The temperature of the cleaning composition should be maintained within the range 80° to 150° F. (27° to 66° C.), preferably 90° to 140° F. (32° to 60° C.), most preferably 100° to 130° F. (38° to 55° C.).
The treatment time may vary, depending upon the nature of the aluminum production line. Such times are generally 10 to 120 seconds, preferably 10 to 60 seconds.
Following the cleaning step, the aluminum surfaces are rinsed with water to remove the cleaning solution. The aluminum surface may then be treated with coating solutions or siccative finish coating compositions well known to the art. Also, prerinses of the aluminum surfaces with water prior to the cleaning step is sometimes beneficial in reducing the amount of contaminants that would otherwise enter the cleaning bath.
Spent cleaning solutions and rinse waters present few problems in their safe disposition. For example, the alkali metal salts of ethylenediaminetetraacetic acid are readily oxidized to environmentally relatively harmless components by treatment of the spent cleaning solutions with small quantities of peroxides such as hydrogen peroxide. To render any alkali metal hydroxide which is present harmless, water containing hydrochloric acid can be added until a pH of about 7 is obtained.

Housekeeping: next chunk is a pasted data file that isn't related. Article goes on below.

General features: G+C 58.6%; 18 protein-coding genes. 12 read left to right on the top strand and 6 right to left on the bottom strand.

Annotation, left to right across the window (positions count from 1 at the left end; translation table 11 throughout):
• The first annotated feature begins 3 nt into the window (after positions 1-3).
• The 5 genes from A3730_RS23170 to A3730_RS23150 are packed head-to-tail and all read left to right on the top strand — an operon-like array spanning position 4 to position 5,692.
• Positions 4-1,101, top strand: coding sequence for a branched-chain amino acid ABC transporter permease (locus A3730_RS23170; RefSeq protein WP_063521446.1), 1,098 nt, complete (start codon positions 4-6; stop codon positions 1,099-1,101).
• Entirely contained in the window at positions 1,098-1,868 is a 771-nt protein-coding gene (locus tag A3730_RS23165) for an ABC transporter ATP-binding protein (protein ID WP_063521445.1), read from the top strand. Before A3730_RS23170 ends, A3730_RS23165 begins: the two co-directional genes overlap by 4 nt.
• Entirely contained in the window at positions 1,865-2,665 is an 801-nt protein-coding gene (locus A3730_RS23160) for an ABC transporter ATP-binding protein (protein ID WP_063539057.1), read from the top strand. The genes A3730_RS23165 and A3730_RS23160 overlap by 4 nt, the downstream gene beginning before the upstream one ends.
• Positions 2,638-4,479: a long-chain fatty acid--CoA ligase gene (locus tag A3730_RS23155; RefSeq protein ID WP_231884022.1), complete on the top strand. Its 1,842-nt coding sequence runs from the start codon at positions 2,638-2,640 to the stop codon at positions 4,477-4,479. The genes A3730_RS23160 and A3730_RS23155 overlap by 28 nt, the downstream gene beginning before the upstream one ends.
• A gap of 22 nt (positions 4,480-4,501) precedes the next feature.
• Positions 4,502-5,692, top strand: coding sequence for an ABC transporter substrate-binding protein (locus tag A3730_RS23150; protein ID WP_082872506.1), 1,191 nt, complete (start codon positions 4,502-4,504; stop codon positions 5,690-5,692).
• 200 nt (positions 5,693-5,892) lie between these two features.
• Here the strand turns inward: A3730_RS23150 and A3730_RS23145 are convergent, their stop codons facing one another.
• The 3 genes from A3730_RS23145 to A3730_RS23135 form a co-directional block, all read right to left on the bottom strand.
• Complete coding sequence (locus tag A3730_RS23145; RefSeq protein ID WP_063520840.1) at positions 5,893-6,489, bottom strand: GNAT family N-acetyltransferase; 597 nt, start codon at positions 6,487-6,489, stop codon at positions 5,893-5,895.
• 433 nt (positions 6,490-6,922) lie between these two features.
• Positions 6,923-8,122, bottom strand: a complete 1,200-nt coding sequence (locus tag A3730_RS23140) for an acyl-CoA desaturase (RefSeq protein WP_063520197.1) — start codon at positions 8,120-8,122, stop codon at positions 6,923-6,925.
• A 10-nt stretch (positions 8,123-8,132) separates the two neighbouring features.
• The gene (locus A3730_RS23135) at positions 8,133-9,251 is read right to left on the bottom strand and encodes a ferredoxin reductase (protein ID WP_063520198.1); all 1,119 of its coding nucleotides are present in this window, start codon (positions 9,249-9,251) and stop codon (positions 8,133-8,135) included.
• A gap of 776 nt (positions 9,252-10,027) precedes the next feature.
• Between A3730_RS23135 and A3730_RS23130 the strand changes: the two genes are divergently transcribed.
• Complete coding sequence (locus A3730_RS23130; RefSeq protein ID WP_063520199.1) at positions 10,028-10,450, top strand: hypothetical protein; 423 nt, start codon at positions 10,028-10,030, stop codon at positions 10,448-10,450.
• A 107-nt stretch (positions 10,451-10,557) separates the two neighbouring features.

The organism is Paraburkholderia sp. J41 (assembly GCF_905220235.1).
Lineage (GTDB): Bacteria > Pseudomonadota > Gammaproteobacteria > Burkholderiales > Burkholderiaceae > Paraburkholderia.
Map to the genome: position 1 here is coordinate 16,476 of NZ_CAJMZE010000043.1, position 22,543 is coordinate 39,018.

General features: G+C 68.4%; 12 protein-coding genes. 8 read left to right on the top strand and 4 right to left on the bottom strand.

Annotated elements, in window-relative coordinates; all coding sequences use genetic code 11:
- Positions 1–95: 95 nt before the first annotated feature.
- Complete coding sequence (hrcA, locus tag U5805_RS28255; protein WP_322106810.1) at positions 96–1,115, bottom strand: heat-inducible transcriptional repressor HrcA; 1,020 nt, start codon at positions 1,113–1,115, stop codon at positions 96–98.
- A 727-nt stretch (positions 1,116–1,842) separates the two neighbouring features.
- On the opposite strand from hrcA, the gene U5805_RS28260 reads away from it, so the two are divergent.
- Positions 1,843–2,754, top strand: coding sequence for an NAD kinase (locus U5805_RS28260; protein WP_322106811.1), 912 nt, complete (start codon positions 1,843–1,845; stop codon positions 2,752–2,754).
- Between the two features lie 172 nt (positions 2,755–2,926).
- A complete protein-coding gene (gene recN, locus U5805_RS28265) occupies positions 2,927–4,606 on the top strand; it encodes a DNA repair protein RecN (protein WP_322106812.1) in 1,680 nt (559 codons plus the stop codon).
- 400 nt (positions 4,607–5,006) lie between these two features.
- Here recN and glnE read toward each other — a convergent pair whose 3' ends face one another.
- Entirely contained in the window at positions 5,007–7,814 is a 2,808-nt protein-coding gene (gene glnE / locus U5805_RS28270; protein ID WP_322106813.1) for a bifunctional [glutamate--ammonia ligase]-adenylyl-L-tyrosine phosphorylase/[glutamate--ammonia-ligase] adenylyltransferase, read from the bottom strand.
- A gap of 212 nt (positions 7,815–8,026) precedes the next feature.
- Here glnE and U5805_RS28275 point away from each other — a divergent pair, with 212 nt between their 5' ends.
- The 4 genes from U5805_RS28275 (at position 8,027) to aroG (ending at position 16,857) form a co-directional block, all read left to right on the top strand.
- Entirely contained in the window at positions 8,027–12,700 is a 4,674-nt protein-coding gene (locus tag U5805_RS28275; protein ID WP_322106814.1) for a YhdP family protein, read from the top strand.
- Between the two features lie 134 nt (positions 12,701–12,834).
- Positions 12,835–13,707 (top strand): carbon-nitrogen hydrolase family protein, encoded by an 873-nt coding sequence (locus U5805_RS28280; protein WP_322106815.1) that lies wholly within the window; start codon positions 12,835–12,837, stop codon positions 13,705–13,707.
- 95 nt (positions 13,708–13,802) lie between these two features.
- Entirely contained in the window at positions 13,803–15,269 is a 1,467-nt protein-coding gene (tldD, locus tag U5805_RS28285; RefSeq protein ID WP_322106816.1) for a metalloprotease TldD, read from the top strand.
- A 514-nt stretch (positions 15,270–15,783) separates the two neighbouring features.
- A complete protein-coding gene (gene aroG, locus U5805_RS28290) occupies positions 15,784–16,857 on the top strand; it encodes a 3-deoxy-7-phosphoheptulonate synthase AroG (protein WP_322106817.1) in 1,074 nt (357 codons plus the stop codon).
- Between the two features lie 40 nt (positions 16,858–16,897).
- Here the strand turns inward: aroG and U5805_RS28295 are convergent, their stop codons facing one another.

The following examples, although not intended to be limiting, are illustrative of this invention.
In all of the following examples, the alkaline hydroxide was NaOH used in a constant ratio of 1 g/l, the EDTA was sodium EDTA used in a constant ratio of 2.5 g/l, and the aluminum sequestering agent was sodium glucoheptonate and was always present in a ratio of 1 g/l. The inorganic and phosphate salts were varied, as were their amounts. Some tests were run without any salts, for comparison purposes. (See Examples C-1 to C-7) The surfactant used in all of these tests was a combination of 3:5 parts of (A) and (C), although the amounts used were varied. In one comparative test, no surfactant was used and the inorganic salt was sodium tripolyphosphate. While this composition had some utility, the amount of tripolyphosphate had to be increased to the point where it could not be dissolved in the make-up concentrate and therefore had to be added as a separate solution. (see Example 2).